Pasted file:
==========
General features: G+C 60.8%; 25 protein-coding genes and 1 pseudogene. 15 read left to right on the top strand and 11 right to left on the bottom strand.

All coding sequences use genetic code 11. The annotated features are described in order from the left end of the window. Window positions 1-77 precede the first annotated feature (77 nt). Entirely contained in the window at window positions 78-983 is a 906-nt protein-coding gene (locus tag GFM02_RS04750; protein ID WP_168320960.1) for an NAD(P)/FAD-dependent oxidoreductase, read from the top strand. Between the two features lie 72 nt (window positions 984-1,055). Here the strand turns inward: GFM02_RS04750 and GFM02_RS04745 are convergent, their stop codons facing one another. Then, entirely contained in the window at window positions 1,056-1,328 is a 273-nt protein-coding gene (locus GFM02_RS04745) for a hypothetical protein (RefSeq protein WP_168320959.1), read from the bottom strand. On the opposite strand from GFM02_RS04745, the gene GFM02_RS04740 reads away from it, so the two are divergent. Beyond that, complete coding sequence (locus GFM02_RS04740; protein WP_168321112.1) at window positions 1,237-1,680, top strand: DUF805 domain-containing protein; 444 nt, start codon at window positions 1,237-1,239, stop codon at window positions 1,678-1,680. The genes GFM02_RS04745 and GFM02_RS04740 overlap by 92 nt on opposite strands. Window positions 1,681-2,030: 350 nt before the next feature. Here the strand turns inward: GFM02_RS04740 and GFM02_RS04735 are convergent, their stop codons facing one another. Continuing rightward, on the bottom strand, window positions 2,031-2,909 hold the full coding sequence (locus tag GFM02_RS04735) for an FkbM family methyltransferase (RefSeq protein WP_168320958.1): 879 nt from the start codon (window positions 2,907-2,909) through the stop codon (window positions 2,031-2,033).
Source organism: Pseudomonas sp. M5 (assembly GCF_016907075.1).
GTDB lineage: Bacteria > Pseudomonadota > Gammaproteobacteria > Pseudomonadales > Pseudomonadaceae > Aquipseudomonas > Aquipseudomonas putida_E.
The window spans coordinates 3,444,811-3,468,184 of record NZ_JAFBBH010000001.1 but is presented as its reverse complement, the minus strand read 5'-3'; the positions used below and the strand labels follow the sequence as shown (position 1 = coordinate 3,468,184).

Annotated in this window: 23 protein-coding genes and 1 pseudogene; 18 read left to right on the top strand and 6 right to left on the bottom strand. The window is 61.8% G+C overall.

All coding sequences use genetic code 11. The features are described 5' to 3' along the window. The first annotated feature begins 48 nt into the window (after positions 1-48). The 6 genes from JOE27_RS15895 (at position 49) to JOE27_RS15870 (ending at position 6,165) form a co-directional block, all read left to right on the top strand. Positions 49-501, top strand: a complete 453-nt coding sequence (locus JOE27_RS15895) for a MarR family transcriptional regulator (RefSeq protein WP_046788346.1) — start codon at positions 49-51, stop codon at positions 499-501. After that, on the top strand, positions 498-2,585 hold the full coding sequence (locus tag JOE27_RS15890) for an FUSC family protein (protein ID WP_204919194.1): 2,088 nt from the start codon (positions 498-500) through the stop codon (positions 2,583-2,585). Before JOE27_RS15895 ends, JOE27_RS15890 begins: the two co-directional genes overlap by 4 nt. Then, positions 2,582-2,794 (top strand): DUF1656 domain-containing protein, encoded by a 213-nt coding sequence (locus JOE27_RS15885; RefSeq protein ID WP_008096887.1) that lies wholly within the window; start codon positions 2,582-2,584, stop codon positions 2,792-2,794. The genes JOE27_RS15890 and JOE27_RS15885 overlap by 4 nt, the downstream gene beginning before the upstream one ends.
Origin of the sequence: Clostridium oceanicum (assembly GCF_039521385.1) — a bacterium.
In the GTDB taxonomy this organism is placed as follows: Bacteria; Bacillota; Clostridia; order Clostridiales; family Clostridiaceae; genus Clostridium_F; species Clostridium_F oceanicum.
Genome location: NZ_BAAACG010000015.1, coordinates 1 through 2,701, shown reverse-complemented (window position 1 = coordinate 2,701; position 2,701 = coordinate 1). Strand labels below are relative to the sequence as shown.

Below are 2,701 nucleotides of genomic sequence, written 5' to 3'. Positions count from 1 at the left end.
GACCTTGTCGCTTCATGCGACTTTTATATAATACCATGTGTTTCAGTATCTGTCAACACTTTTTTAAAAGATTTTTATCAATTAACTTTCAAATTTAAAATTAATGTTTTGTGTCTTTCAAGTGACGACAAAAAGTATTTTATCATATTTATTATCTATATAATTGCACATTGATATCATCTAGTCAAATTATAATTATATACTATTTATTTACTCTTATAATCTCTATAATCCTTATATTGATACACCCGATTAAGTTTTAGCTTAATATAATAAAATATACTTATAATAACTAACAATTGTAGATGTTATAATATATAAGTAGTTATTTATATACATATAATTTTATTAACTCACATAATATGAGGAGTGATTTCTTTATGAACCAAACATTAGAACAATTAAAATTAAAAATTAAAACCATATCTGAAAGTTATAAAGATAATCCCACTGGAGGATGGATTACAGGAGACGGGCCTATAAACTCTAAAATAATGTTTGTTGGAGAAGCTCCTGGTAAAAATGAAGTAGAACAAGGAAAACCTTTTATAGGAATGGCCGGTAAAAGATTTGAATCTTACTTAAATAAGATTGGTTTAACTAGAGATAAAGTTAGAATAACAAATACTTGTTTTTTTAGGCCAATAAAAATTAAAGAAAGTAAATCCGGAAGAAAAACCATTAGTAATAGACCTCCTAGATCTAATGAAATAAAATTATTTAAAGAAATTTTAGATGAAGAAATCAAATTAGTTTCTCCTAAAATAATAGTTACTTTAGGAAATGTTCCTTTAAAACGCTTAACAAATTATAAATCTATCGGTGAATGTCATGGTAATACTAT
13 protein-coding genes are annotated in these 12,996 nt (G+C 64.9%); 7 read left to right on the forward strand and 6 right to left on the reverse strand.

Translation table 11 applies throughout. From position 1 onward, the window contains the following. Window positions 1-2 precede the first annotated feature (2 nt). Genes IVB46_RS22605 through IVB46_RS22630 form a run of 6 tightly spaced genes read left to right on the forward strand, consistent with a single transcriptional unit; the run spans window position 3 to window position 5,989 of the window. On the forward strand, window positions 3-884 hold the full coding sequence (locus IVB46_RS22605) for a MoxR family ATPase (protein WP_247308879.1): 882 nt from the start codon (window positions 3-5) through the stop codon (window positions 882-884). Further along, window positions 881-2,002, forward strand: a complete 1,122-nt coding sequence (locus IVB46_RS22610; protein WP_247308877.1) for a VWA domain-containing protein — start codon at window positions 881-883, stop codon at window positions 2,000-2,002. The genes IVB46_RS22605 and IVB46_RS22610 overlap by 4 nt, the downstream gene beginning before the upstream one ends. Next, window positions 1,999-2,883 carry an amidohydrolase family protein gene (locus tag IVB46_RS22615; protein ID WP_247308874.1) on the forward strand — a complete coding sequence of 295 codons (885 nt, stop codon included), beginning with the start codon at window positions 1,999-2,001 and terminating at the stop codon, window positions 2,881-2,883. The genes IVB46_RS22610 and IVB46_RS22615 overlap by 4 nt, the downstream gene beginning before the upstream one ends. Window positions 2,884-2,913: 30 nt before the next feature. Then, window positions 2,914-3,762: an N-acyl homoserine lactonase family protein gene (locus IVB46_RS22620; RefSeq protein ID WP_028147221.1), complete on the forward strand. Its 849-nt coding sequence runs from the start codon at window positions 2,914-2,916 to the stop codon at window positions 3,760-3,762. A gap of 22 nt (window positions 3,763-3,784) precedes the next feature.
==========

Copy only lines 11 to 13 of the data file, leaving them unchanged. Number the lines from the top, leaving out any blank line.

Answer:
Below are 2,701 nucleotides of genomic sequence, written 5' to 3'. Positions count from 1 at the left end.
GACCTTGTCGCTTCATGCGACTTTTATATAATACCATGTGTTTCAGTATCTGTCAACACTTTTTTAAAAGATTTTTATCAATTAACTTTCAAATTTAAAATTAATGTTTTGTGTCTTTCAAGTGACGACAAAAAGTATTTTATCATATTTATTATCTATATAATTGCACATTGATATCATCTAGTCAAATTATAATTATATACTATTTATTTACTCTTATAATCTCTATAATCCTTATATTGATACACCCGATTAAGTTTTAGCTTAATATAATAAAATATACTTATAATAACTAACAATTGTAGATGTTATAATATATAAGTAGTTATTTATATACATATAATTTTATTAACTCACATAATATGAGGAGTGATTTCTTTATGAACCAAACATTAGAACAATTAAAATTAAAAATTAAAACCATATCTGAAAGTTATAAAGATAATCCCACTGGAGGATGGATTACAGGAGACGGGCCTATAAACTCTAAAATAATGTTTGTTGGAGAAGCTCCTGGTAAAAATGAAGTAGAACAAGGAAAACCTTTTATAGGAATGGCCGGTAAAAGATTTGAATCTTACTTAAATAAGATTGGTTTAACTAGAGATAAAGTTAGAATAACAAATACTTGTTTTTTTAGGCCAATAAAAATTAAAGAAAGTAAATCCGGAAGAAAAACCATTAGTAATAGACCTCCTAGATCTAATGAAATAAAATTATTTAAAGAAATTTTAGATGAAGAAATCAAATTAGTTTCTCCTAAAATAATAGTTACTTTAGGAAATGTTCCTTTAAAACGCTTAACAAATTATAAATCTATCGGTGAATGTCATGGTAATACTAT
13 protein-coding genes are annotated in these 12,996 nt (G+C 64.9%); 7 read left to right on the forward strand and 6 right to left on the reverse strand.